What do pastors talk about?

Over the weekend I polled my twitter followers asking them a series of questions about issues that you might be expecting to hear preachers and pastors address. I set the terms fairly widely and asked whether or not they had heard a pastor address or talk about a particular issue. I did not limit this to preaching, though I suspect people will have been thinking in terms of fairly formal settings, so if not preaching then in one off seminars, at Bible studies and perhaps via blogs and articles.

Today I want to share those results with you to help us think about our preaching and teaching. As always there are some caveats and limitations to be aware of. The poll reflects primarily the experience of those who follow me on twitter so I’m not claiming that this is broadly representative of all situations. However, judging by the type of people who tend to follow me, I suspect it isn’t unrepresentative of at least the contemporary, conservative evangelical stream.

It is also worth observing that I did not ask for qualitative feedback on how helpful the pastor’s words were, the specific stance they had took or exactly how much time and attention they’d given to the matter.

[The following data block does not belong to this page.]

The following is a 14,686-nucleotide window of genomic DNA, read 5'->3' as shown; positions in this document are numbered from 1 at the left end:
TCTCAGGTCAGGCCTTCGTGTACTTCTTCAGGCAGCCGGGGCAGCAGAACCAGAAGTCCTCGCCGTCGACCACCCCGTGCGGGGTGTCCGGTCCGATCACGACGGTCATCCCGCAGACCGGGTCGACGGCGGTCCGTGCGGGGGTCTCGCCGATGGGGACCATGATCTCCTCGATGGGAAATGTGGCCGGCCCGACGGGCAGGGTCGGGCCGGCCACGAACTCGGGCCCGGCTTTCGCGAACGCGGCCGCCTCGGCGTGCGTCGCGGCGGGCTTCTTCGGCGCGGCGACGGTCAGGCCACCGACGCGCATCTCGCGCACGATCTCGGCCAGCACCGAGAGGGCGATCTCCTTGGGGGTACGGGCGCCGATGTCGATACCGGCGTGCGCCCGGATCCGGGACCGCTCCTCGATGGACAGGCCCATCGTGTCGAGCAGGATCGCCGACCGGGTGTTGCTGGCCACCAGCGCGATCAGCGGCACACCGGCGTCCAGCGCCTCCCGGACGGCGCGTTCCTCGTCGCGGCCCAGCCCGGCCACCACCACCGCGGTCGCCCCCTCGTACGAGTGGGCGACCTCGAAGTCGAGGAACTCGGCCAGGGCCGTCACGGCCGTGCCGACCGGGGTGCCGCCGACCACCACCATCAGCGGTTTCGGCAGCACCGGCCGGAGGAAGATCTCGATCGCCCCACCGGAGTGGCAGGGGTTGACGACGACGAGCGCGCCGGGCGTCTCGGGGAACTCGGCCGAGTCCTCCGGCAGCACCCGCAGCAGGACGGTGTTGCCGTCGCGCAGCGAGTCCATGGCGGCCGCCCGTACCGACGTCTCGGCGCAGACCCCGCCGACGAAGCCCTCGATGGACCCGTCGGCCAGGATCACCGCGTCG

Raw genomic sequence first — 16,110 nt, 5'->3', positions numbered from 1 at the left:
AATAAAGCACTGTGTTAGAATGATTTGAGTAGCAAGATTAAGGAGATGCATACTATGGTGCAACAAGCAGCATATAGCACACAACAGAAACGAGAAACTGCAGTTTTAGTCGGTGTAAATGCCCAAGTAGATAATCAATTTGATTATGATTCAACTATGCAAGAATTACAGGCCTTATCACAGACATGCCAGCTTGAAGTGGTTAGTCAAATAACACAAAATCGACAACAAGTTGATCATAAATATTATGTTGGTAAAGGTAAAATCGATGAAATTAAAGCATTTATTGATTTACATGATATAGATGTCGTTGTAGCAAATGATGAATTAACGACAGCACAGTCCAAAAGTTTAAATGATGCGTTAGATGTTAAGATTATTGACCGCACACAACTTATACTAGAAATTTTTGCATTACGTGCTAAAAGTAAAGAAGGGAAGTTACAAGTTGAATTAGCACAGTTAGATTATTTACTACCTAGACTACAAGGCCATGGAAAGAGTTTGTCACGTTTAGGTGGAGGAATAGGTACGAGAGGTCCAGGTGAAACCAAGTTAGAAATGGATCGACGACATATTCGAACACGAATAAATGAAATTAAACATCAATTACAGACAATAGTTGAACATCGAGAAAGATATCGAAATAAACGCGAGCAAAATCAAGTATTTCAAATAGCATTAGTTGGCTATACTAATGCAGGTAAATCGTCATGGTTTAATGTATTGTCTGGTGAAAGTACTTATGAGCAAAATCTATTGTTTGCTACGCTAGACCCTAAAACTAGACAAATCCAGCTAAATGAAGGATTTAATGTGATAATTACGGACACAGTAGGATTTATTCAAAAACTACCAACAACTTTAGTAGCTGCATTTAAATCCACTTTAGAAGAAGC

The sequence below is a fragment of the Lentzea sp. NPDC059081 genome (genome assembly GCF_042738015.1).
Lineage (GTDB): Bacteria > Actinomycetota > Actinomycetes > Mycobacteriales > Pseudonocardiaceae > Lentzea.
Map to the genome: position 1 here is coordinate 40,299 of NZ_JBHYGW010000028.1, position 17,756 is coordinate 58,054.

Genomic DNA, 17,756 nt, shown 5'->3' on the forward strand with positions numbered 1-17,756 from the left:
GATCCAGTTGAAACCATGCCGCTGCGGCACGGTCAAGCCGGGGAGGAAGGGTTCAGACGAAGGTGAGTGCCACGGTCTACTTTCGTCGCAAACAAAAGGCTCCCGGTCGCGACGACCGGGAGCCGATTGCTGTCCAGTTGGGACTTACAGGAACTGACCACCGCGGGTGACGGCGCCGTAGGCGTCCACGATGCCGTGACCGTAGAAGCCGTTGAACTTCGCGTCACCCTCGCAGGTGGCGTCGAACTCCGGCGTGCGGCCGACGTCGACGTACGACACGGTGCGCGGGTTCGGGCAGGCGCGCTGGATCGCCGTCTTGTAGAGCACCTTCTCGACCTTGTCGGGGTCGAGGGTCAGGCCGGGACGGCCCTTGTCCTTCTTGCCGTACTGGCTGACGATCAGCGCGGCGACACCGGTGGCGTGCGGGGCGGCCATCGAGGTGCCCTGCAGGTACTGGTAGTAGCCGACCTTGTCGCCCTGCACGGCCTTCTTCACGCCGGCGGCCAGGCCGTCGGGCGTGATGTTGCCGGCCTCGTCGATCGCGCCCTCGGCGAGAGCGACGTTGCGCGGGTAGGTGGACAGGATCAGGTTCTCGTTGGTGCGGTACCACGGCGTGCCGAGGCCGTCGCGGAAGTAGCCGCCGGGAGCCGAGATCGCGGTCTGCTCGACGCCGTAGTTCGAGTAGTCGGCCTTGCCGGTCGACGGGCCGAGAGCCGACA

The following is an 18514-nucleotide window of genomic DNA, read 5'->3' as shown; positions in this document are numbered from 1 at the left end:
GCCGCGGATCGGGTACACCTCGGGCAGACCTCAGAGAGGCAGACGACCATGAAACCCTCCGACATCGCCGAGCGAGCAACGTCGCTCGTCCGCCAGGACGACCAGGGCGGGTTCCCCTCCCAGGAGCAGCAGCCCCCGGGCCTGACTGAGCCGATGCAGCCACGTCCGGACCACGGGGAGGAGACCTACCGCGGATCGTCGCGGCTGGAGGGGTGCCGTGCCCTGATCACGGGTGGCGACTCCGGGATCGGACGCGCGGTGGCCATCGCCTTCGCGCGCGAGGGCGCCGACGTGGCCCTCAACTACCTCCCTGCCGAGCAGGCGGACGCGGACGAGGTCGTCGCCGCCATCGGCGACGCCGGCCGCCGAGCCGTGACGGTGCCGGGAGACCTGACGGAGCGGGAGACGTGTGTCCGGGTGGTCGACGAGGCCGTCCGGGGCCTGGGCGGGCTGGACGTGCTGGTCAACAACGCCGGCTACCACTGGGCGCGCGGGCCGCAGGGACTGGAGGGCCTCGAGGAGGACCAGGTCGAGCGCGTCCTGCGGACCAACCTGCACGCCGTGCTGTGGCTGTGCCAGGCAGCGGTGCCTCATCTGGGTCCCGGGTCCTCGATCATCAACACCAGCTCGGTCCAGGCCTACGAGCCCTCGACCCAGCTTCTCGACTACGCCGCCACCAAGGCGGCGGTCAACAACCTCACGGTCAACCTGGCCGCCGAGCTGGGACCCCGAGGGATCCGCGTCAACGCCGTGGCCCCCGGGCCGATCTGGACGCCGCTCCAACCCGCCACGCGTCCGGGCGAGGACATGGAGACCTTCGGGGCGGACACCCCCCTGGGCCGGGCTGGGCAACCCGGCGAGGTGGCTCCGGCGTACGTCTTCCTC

The prompting for the poll was an article I wrote at the back end of the week responding to recent events concerning abortion and right to life issues.  So, I started with that issue.  Here are the results.

Over 50% of those who participated have heard a pastor address the issue  however, 31% said that they’d not heard it addressed within the last 5 years or possibly not at all.

A higher proportion  had heard a pastor address issues concerning the environment in the last month than had addressed abortion (19.2% v 13.8%) though that may reflect a smaller number of responses. 53.8% had not heard the issue addressed within the last year.

Application around matters of sexuality appears high with 59.2% having heard heterosexual ethics addressed in the last year and 64.6% LGBT issues. It’s worth asking whether that is a proportionate level of attention given the likely make up of congregations and the communities they are reaching.

44% have not heard a pastor talk about singleness in the last year.

20.7% have not heard a pastor address issues concerning emotional/mental health within the last 5 years. 30.8% answered that they’d not heard a pastor talk about addictions within the last five years or ever.

Two thirds of respondents have heard pastors talking about work place issues recently

Those likely to have heard a pastor address issues concerning race and immigration divide on almost Brexit lines with 52% having heard something in the last 12 months and 48% not. We of course don’t know what actual opinions were expressed on these issues.

Encouragingly, 83.3% have heard pastors talking about World Mission in the past year. Less encouragingly, 16.7% claim not have heard a pastor share their own testimony  in more than 5 years.

My aim in conducting this little survey was to get us thinking about what we talk about, what application we make and how much attention we give to different issues. It might be worth doing your own survey within your congregation, not least because you might be surprised to discover a different perception from the church about what is communicated to what you think you are saying!